Research by the University of Sheffield is offering shopping vouchers to new mums in Derbyshire as an incentive to get them breastfeeding their babies.
We posted this story on our Facebook page, here are some of the comments:
They don't need vouchers, they need somewhere nice to breastfeed! I've had to breastfeed in some really grotty toilets/places. Not nice!
– Claire Howard from Facebook
I wanted to breast feed from the moment I find [sic] out I was pregnant. I tried and tried but had to stop due to my baby not latching properly and poor milk supply. I already feel bad each day that I couldn't breast feed, no amount of money would suddenly fix the latching and milk supply. How about putting all that money into training more midwives?
– Helen Bashford from Facebook
This is wrong and unfair as there will be some mums who for what reason may not be able to breast feed.
Researchers at the University of Sheffield said women in the UK feel stigmatised by breastfeeding, despite being aware of the "breast is best" health message.
Despite numerous attempts to encourage new mothers to breastfeed their babies, rates remain stubbornly low in parts of the UK.
34% of UK babies are breastfed at six months
Only 1% of babies are exclusively breastfed at this stage - despite recommendations from the NHS that breast milk contains all the nutrients a baby needs at this stage of development
The new study aimed at looking at ways to encourage more women to breastfeed by offering vouchers will be trialled in Derbyshire and South Yorkshire - in areas where breastfeeding uptake rates are low.
If the mothers breastfeed their children for a full six months they will receive £200 shopping vouchers - half for supermarkets and half for high street stores.
The vouchers, which are being funded by the National Prevention Research Initiative, will be distributed in five stages of £40 each.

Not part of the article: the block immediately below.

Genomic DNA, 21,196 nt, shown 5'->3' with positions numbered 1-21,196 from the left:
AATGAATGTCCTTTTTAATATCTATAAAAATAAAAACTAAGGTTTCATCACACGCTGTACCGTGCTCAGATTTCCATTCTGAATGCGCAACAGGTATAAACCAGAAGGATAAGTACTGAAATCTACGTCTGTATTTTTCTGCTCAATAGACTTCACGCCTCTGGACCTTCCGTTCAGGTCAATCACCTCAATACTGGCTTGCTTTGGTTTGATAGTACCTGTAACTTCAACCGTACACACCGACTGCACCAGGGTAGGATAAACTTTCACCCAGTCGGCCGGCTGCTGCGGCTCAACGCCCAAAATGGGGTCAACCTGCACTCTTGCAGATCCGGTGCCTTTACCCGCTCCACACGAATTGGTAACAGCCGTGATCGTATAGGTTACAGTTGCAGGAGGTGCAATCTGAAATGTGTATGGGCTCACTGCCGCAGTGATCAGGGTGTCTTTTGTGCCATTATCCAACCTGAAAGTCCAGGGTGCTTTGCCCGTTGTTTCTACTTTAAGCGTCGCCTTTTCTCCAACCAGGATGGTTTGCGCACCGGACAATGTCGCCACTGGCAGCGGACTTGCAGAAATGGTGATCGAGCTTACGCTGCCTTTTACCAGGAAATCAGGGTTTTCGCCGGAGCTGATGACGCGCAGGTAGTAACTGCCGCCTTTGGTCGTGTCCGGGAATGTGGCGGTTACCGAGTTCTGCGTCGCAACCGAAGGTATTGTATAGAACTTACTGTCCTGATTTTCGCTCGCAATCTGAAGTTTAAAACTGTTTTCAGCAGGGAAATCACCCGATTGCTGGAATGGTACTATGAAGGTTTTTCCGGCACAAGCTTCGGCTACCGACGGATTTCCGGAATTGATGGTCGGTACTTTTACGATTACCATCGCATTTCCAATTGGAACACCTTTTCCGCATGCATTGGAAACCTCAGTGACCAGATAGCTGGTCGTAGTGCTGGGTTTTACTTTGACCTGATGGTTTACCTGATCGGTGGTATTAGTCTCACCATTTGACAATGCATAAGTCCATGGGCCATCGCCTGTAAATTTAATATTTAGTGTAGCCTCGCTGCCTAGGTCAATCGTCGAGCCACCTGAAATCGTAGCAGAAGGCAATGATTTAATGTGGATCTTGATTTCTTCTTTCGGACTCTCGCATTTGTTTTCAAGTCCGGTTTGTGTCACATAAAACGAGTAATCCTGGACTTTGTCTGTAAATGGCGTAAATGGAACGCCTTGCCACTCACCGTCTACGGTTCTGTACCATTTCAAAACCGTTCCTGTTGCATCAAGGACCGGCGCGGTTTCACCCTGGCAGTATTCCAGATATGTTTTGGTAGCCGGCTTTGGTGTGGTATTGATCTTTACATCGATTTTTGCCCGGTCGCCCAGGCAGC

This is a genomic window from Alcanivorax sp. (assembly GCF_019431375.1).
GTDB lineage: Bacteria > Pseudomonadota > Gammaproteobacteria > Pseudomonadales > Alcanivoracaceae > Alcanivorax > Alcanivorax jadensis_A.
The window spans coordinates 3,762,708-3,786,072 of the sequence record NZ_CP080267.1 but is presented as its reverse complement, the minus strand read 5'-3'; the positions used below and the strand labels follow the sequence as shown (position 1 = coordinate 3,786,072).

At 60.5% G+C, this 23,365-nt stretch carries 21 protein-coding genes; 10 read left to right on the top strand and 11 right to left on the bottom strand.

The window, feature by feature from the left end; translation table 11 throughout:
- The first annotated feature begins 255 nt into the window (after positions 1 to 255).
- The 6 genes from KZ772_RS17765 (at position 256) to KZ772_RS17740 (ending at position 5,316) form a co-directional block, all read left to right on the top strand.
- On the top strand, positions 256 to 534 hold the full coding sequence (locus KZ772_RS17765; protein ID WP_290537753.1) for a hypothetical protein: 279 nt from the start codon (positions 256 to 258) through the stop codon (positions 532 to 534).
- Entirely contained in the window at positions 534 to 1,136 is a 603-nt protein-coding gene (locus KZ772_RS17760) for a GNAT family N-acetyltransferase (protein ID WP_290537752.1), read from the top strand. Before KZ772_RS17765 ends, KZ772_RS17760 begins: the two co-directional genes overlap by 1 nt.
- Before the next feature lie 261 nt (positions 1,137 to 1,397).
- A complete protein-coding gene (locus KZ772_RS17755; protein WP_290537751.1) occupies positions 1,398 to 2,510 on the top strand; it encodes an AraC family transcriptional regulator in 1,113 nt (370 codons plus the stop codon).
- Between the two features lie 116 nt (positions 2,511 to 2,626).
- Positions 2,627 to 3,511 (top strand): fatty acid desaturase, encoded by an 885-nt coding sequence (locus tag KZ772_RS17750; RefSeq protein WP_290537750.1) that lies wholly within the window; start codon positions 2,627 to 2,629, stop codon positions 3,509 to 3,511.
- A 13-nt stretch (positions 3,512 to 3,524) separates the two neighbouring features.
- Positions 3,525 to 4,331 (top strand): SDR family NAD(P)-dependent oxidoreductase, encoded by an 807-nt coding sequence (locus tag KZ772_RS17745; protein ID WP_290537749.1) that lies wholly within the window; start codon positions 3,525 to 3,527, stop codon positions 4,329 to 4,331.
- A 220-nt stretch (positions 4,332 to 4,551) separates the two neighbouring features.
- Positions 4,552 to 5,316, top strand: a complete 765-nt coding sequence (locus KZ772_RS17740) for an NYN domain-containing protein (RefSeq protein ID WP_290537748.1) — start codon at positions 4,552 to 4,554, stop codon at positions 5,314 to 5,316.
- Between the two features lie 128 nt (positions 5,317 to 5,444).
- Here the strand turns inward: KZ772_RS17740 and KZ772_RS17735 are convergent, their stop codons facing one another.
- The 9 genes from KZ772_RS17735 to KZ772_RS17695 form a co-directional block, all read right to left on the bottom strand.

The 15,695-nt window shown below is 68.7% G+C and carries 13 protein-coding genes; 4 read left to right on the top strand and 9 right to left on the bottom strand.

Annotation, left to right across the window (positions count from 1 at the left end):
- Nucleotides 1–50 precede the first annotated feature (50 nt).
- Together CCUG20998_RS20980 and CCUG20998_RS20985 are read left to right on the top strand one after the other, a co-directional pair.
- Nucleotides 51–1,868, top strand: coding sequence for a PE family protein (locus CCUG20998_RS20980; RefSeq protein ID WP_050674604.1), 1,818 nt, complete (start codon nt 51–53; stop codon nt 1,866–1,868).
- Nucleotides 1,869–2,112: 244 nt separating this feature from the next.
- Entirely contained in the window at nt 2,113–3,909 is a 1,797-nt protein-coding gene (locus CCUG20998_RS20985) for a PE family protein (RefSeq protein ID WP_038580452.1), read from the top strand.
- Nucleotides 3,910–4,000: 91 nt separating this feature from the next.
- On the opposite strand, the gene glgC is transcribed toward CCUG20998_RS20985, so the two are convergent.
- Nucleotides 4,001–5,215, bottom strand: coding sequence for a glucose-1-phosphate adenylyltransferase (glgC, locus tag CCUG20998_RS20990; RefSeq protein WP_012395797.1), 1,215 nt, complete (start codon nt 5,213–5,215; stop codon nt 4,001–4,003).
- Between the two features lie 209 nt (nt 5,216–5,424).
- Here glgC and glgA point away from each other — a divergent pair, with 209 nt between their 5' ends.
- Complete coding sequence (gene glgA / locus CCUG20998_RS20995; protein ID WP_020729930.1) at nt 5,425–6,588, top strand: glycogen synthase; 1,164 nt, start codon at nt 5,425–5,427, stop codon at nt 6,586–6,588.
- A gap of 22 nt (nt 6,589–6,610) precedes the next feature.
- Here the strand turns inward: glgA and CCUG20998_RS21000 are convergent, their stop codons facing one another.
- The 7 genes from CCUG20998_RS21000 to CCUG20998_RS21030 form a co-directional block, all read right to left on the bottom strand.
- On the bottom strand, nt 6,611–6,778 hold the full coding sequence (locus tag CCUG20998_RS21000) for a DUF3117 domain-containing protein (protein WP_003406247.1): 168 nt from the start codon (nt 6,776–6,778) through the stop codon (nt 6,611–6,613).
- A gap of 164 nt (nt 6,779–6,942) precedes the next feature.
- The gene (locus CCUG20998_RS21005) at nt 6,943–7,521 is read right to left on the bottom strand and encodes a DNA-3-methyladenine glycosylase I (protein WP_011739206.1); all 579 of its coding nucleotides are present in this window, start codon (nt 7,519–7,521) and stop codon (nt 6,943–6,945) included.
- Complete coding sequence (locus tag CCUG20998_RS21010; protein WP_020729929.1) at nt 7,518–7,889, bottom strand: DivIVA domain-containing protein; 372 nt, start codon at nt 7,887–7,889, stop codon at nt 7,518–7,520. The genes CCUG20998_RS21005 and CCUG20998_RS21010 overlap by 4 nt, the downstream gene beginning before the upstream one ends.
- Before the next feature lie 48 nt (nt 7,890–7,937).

Encouraging more women to breastfeed their newborn babies would save the NHS money, as babies who are breastfed are healthier, and less likely to develop obesity, according to Dr Clare Relton from the University of Sheffield.
The UK has one of the worst breastfeeding rates in the world, with breastfeeding rates varying significantly, depending on where you live, scientists from the University of Sheffield said.
In a new feasibility study which will see women being given vouchers for breastfeeding, Dr Clare Relton said it was vital to look into creative ways to boost the levels of breastfeeding across the UK.
The UK has one of the worst breastfeeding rates in the world and breastfeeding rates vary very widely across different parts of the country.
If you are a six-week-old baby the chances of you being breastfed vary depending on where you live. If you live in an affluent area you are four times more likely to be breastfed than if you live in a deprived area.
Babies who are breastfed have fewer health problems such as upset tummies and chest infections, and are less likely to develop diabetes and obesity when they are older. Breast milk is perfectly designed for babies and provides all they need for the first six months of their life.